Meet the Maasai – An Introduction to Africa’s Nomadic Peoples


If you’ve considered a trip to East Africa, you’ve very likely seen photographs and stories about the nomadic Maasai, a 500 year old tribe of warriors, dancers, and farmers who have managed to preserve their cultural traditions over the turning of centuries.  Click here to learn a few words of their language, hear about their ancient traditions, and find out how you’ll interact with them on a Classic Escapes tour to East Africa.


While a centuries-old tribe of African nomads might seem an intimidating audience, you’ll find the Maasai warm and welcoming to curious tourists to their lands. An enthusiastic Olee! (hello) will await you upon entering one of their many temporary villages.  Of course, they will also recognize the widespread Swahili greeting Jambo and other common phrases used in the Swahili-speaking world, such as Asante Sana (Thank You).


For many decades, the governments in Kenya and Tanzania worked to integrate the Maasai into modern society, but it eventually came to the attention of conservation experts that their cycle of settlement rotation, crop cultivation in difficult environments, and low impact living needs were actually benefitting the terrain of East Africa, particularly in the wake of climate change and draught.  As a result, today the Maasai are free to wander as they like.  With a population of almost 850,000, their settlements grow by the year, and their ways continue to benefit the earth around them.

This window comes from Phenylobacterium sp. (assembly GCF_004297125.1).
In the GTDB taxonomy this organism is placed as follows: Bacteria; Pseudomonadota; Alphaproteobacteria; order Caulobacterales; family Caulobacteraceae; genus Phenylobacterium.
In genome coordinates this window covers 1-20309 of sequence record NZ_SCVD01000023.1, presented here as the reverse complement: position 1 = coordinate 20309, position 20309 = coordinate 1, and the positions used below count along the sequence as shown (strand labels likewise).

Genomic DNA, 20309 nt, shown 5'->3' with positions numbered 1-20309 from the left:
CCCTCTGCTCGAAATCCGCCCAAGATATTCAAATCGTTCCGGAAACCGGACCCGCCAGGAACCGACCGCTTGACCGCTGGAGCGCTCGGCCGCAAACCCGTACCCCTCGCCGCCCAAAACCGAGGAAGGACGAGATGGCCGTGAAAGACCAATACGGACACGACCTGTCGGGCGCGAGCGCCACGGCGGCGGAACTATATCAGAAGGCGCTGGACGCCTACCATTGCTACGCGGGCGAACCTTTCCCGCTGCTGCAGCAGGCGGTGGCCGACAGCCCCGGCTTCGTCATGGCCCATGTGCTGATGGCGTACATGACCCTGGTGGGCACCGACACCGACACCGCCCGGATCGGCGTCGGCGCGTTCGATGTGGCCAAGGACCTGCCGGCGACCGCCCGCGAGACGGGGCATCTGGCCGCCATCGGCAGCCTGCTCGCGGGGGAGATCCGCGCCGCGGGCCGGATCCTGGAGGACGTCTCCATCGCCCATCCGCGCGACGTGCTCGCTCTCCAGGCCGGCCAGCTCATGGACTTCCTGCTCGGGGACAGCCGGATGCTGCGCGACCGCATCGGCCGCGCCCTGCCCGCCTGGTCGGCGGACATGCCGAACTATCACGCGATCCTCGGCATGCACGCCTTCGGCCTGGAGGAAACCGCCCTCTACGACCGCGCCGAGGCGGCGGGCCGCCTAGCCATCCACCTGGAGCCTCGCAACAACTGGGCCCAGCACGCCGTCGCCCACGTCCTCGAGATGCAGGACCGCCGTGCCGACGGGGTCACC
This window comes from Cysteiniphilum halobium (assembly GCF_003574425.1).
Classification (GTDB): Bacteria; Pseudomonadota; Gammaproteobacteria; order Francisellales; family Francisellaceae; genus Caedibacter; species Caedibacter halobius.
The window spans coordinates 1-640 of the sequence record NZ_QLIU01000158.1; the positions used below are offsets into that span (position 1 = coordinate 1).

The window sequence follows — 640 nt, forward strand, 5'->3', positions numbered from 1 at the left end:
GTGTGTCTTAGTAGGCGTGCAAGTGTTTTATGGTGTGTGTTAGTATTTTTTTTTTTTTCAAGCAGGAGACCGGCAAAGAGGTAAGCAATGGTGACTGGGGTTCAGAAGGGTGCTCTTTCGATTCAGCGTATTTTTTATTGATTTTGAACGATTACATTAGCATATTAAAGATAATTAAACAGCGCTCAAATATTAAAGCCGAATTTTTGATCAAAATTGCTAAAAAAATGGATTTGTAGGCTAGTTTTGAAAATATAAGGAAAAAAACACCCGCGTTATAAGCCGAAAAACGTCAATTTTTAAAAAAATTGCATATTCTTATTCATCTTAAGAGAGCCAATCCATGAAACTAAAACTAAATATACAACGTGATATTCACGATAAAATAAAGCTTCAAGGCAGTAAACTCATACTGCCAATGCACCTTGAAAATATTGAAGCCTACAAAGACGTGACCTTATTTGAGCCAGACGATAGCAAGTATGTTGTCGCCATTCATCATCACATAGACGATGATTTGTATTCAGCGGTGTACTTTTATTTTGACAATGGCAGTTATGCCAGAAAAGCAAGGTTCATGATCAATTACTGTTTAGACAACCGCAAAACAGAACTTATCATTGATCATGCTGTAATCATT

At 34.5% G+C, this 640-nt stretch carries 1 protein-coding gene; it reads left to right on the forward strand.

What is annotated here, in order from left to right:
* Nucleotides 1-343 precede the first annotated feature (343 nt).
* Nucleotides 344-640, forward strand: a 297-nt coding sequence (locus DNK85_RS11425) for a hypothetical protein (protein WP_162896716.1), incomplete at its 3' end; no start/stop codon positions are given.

The Maasai you will encounter while traveling with Classic Escapes will largely be capable of speaking at least basic conversational English and perhaps a bit of Swahili.  However, the official language of the Maasai is known as Maa and is a language evolved from the Nilo-Saharan root words that dominate the former Cushite empires in Southern Sudan. So while the Maasai may have formed in medieval times, the roots of their customs and the words they speak span back to ancient times.


Villages will vary dependant on the financial status of the villagers. While some Maasai have established semi-permanent villages in locations convenient to major cities, where the men can work between harvest seasons as handymen, bodyguards, or tour guides, others remain strictly nomadic. You will see this economic disparity reflected in the quality of their small huts, the goods they offer for sale, and the amount of English and Swahili the average villager is capable of speaking. It may also impact how bashful the children and village women are around Western visitors.


In addition to being friendly and curious about tourists, you will find the Maasai to be experts about their homeland and willing to share knowledge about the wildlife and terrain. You might ask koree ilowoarak? (Where are the lions?) and get an answer from anyone from a stalwart young warrior to a young girl who saw the pride pass their way just this morning.


Perhaps the most famous aspect of the Maasai culture is their jumping dance, the adumu. This dance is performed during Eunoto, thecoming of age of a young, male warrior. This ritual can last up to ten days and is one of the most important parts of a young man’s life. The jumping itself is often competitive in nature, which is why you will often see photographs of Maasai men leaping to incredible heights during the ceremony. Often onlookers will react to the height of the jump with the pitch of their voice, which will go ever higher the more impressive the jump is!

  You may spend your time with the Maasai admiring their beautiful beaded jewelry and textiles or watching the warriors perform the adumu or perhaps just having simple conversation about the many wonders of Africa. However you choose to use this time, you will find it an enriching and singular experience provided by a truly unique people whose very existence makes Africa all the richer.